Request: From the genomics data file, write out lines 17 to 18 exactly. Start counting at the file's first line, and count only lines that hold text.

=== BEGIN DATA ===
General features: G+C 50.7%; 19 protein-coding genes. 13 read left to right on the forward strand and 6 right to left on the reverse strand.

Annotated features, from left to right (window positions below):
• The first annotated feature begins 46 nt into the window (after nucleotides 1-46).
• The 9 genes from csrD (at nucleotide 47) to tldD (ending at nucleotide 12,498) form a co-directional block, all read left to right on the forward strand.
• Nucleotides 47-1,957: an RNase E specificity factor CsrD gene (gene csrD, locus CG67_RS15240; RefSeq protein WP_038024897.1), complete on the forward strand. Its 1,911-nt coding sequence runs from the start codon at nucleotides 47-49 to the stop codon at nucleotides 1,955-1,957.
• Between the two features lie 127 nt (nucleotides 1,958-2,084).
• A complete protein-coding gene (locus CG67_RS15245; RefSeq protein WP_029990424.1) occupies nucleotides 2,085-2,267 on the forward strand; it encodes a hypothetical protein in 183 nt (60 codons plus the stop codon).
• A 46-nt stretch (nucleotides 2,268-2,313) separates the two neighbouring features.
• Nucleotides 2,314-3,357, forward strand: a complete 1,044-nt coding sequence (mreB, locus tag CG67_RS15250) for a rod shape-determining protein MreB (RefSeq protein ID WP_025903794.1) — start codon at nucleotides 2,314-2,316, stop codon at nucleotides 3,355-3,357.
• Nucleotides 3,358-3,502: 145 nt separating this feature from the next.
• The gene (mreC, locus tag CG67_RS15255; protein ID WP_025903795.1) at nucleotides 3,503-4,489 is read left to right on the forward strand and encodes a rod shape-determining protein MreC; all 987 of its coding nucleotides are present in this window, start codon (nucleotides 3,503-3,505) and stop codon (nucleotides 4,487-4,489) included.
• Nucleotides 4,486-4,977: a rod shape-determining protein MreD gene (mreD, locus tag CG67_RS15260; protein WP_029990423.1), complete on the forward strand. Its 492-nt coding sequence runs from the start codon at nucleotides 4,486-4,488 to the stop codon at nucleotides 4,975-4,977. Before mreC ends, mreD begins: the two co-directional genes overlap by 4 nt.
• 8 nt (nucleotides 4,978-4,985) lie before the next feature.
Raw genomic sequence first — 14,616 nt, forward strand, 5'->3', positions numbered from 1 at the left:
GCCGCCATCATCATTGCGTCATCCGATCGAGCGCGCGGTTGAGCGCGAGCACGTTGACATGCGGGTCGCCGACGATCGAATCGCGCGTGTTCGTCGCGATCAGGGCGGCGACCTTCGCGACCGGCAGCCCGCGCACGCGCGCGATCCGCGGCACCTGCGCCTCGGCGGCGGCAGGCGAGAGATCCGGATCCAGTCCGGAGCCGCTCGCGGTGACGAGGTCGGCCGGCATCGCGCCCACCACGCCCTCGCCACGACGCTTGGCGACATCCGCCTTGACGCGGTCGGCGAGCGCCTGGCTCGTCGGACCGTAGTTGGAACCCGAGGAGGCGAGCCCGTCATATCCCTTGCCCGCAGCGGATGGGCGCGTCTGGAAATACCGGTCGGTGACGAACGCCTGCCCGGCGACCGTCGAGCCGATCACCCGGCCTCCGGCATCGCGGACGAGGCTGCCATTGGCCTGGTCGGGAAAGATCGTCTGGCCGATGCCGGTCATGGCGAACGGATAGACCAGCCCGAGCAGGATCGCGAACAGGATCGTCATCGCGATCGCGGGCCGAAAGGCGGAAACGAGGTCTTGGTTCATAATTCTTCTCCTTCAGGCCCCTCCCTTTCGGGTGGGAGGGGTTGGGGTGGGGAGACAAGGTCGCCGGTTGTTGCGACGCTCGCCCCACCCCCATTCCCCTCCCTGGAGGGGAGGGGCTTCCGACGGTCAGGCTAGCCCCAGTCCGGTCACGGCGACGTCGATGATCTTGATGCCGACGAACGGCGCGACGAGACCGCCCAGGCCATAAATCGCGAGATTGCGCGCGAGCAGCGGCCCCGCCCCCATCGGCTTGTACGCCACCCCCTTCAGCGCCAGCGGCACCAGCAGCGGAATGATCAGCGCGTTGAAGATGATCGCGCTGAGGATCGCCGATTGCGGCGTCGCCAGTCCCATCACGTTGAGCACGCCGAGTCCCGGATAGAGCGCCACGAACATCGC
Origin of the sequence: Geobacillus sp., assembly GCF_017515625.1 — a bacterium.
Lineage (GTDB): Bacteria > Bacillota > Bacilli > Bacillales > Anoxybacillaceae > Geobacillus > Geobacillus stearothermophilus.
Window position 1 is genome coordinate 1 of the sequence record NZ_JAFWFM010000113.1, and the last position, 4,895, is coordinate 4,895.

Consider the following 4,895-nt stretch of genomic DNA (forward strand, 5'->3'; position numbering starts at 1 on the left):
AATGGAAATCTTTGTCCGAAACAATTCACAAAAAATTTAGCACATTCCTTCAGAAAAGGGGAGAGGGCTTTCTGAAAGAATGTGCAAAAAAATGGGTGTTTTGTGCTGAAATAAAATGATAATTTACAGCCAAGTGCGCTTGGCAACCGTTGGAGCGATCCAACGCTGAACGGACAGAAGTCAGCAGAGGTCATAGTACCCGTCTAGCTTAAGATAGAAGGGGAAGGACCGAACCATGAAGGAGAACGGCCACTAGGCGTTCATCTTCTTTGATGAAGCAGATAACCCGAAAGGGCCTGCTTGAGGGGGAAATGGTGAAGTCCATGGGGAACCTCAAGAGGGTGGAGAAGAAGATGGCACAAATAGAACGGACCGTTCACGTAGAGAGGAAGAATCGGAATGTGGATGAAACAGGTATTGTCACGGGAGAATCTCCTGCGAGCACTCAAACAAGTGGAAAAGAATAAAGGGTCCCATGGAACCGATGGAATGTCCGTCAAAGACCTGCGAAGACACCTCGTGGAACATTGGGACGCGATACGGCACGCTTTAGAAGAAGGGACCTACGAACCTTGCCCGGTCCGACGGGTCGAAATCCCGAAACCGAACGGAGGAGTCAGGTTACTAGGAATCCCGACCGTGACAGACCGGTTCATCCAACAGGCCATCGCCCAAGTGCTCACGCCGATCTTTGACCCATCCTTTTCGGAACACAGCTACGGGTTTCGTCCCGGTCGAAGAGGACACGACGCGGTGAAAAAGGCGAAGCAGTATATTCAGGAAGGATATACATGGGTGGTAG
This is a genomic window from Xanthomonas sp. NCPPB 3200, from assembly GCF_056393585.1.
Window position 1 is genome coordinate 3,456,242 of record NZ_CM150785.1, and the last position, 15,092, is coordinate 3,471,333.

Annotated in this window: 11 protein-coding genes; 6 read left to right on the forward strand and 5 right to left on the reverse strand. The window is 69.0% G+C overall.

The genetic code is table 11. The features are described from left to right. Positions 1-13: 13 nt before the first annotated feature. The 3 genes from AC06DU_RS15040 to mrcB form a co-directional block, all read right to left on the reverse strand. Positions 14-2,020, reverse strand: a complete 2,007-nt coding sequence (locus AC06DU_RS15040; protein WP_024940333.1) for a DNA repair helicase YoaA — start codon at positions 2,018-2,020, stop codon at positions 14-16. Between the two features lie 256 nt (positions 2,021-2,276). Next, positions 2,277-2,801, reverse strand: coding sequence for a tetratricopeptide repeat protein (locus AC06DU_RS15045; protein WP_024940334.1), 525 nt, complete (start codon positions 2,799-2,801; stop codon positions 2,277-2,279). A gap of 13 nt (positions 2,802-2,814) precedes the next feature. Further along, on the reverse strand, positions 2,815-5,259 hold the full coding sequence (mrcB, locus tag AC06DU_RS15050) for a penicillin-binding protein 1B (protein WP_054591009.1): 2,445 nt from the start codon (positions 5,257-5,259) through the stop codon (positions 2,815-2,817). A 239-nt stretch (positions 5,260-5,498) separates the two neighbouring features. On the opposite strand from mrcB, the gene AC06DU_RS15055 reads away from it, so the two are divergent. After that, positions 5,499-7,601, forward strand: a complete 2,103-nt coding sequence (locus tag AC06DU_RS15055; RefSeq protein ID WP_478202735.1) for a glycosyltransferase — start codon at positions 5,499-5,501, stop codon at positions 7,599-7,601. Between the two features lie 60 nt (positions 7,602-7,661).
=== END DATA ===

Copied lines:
Lineage (GTDB): Bacteria > Bacillota > Bacilli > Bacillales > Anoxybacillaceae > Geobacillus > Geobacillus stearothermophilus.
Window position 1 is genome coordinate 1 of the sequence record NZ_JAFWFM010000113.1, and the last position, 4,895, is coordinate 4,895.